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The Thai people are proud of their history and their status as the only Southeast Asian country that has never been annexed by a European colonial power. This distinction was largely achieved by maintaining a delicate balancing act between British and French influence during the nineteenth century. The military history of Thailand reflects this power structure.
Aviation activity began in Thailand with demonstration flights by an itinerant Belgian aviator in a Henri Farman during 1911. This sparked interest, and later that year three Thai Army officers were sent to France to train as aviators and aviation engineers. They spent two years acquiring these skills. On their return, they brought with them eight Breguet and Nieuport aircraft, and the Thai Army Aviation Section was set up. The Don Muang airfield was established in 1914 and has been the centre of Thai aviation ever since.
The French influence increased soon after this, as units of the Thai army operated in France during World War 1. A number of these men underwent training at French aviation units and then saw combat against the Axis powers. During the 1920s further purchases of French and British aircraft were made. The Don Muang workshops carried out repair work, assembled and manufactured new aircraft to overseas design, and also developed a few indigenous designs.
Little civil aviation activity appears to to have been carried out over this period. The first so-called 'Airways' appeared in the early 1930s, such as the Anglo-Siam organisation which operated charter and air-taxi work with a small fleet of de Havilland Puss Moth aircraft. With European governments and manufacturers concentrating their resources on their own rearmament programs later in the 1930s, the Thai Government turned to the USA for their aircraft re-equipment program.
The Air Force Division was renamed the Royal Thai Air Force in 1937, and early in 1941 entered combat to defend its own country's borders for the first time. A dispute which broke out between Thailand and the French Government of Indochina lasted for some months until a truce was arranged. The RTAF was active both in air combat and in support of its ground-based forces.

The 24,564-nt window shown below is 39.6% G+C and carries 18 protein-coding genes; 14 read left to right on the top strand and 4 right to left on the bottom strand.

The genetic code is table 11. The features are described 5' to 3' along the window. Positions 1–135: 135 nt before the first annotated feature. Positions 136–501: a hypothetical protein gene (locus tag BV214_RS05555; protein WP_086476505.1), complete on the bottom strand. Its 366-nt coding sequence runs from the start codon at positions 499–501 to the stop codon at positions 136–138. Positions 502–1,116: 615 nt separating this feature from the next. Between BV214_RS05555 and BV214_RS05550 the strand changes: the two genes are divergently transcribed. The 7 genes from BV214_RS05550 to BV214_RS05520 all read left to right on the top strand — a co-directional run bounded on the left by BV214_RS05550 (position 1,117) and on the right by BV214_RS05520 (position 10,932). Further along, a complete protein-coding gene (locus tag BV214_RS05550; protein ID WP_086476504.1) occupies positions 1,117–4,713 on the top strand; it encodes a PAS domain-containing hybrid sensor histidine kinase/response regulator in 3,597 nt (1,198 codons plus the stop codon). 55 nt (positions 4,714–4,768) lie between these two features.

Faced with relentless Japanese political and military pressure, the Thai Government entered World War 2 as an ally of Japan in 1942. Japanese forces were stationed throughout the country. Both they and the Thai military operated Japanese equipment.
I have received a most interesting letter from Santi Vibul who was at Don Muang during the hostilities, and describes his experiences here.
When Japan finally surrendered in 1945, the Allied forces that entered Thailand were mostly American in origin, and the American influence within the country increased from this time.
The RTAF was able to replace its prewar and Japanese aircraft with British and American equipment during the late 1940s. The rising threat of communist activity within Asia saw an American Military Aid Program deliver further military aircraft to Thailand, with the first jet aircraft arriving during 1957. With Thailand sharing borders with Cambodia, Laos and Myanmar (Burma), the Vietnam war was seen to pose a real threat so re-equipment with American aircraft was given high priority.
As part of the Thai Government development plan, two of the major internal airlines were taken over and merged into one State airline during 1951. Thai Airways International was established in 1960 with assistance from the Scandinavian airline SAS. This airline has taken advantage of Thailand's central location to establish routes throughout Asia and through to Australasia, North America and Europe.
General aviation seems to have been slow to develop within Thailand, though there does seem to be some commercial helicopter activity. This is probably due to a combination of high costs, generally low incomes, and Government concerns about security issues within what has historically been a politically unstable area of the world. Certainly there is little or no tourist-related aviation activity visible at such famous resorts as Phuket and Chiang Mai.
Page updated 1May2005